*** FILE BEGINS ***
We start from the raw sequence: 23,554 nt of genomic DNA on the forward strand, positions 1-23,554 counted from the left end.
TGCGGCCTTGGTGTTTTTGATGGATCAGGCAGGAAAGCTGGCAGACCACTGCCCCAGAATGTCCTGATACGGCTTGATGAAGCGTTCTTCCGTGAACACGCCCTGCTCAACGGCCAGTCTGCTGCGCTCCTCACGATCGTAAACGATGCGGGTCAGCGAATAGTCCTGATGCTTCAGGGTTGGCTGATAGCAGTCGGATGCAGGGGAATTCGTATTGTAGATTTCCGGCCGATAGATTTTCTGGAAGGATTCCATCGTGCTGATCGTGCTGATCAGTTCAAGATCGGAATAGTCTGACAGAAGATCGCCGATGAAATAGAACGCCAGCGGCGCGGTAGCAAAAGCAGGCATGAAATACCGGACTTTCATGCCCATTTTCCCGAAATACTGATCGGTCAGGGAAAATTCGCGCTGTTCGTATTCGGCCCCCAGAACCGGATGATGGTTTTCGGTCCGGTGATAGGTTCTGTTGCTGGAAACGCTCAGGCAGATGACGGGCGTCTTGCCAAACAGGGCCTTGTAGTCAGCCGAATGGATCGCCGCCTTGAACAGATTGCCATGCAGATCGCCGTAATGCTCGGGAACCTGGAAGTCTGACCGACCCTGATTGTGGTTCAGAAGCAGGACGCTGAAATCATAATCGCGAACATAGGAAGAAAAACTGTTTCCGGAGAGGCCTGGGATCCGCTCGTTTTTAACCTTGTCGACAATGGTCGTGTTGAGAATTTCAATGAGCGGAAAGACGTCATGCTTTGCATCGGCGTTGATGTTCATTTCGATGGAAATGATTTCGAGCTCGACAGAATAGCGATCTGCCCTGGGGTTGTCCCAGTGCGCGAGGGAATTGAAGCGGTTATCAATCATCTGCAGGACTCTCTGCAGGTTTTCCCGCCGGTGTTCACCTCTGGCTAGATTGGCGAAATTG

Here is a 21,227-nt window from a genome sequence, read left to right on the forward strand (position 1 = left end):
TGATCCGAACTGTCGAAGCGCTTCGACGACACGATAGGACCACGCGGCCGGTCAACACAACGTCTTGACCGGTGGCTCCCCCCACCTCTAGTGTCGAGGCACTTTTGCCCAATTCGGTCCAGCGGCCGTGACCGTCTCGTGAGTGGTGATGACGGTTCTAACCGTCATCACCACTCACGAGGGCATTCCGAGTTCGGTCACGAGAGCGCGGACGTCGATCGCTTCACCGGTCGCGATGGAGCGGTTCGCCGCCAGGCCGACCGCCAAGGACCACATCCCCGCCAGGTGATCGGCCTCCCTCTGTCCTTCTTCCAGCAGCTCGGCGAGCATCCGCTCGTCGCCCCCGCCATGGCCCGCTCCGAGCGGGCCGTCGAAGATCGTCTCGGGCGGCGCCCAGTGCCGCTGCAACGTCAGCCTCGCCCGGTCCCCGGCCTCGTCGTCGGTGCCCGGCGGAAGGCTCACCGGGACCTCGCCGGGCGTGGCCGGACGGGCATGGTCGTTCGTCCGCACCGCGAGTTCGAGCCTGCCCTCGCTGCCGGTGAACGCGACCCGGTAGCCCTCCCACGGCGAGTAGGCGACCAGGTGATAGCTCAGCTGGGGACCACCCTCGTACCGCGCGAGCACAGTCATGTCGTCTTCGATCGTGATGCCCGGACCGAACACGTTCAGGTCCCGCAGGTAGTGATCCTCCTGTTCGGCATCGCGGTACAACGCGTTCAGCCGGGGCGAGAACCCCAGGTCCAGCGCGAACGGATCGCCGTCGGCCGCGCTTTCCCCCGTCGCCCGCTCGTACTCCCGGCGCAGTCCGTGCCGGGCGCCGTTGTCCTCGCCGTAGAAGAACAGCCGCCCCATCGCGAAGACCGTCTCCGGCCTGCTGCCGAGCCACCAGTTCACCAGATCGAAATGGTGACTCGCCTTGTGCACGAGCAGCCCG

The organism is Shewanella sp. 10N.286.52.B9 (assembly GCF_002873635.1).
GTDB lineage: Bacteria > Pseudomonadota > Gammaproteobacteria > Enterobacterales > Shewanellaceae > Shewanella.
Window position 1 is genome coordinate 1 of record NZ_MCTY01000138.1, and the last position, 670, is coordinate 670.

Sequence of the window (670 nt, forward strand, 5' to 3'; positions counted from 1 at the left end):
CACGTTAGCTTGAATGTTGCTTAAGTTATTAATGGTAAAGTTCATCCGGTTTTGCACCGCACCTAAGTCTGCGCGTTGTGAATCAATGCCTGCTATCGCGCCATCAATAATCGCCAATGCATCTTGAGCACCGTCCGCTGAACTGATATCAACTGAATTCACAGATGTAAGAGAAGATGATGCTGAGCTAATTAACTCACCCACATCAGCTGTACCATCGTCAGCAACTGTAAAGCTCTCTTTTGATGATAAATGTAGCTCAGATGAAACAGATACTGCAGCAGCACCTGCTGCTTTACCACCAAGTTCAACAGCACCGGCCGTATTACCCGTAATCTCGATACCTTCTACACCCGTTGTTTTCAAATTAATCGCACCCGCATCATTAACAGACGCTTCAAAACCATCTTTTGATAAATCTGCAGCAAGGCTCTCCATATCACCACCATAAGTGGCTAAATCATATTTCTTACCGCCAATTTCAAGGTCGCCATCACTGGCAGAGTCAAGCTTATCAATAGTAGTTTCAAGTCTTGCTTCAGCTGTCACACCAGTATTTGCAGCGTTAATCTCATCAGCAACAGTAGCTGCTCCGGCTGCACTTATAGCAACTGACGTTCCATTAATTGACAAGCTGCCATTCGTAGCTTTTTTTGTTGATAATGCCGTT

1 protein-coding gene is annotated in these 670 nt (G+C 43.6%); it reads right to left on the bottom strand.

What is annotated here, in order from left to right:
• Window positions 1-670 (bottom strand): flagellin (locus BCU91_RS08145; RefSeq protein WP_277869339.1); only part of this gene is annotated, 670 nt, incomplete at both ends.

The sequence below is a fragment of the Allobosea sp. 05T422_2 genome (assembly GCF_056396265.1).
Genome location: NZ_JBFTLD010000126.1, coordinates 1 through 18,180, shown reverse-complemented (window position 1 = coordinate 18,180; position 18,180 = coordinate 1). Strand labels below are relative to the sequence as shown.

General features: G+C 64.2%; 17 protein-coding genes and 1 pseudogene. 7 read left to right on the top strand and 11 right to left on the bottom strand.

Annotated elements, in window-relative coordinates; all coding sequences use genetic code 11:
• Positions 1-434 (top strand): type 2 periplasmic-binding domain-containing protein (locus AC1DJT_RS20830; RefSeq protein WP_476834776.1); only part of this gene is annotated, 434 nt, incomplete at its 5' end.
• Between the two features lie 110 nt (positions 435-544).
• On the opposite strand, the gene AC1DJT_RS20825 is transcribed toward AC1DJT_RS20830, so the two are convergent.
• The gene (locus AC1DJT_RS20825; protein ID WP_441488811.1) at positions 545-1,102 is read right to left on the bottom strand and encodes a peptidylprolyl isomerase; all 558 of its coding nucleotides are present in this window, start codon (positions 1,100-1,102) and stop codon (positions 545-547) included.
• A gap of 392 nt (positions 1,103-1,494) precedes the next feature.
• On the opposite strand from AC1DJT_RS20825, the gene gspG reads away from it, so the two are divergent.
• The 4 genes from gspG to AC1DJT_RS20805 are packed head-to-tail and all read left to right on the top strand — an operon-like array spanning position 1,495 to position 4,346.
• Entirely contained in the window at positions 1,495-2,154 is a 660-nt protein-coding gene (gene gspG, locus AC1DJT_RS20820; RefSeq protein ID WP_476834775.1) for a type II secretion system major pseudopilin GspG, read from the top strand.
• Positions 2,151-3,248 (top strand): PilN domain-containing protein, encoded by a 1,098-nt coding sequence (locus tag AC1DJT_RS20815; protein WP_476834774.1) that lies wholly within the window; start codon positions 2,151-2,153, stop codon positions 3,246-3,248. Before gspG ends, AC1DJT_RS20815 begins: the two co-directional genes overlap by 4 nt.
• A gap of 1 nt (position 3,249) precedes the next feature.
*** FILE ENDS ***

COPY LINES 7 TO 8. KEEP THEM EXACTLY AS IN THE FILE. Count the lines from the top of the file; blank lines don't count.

Window position 1 is genome coordinate 1 of record NZ_MCTY01000138.1, and the last position, 670, is coordinate 670.

Sequence of the window (670 nt, forward strand, 5' to 3'; positions counted from 1 at the left end):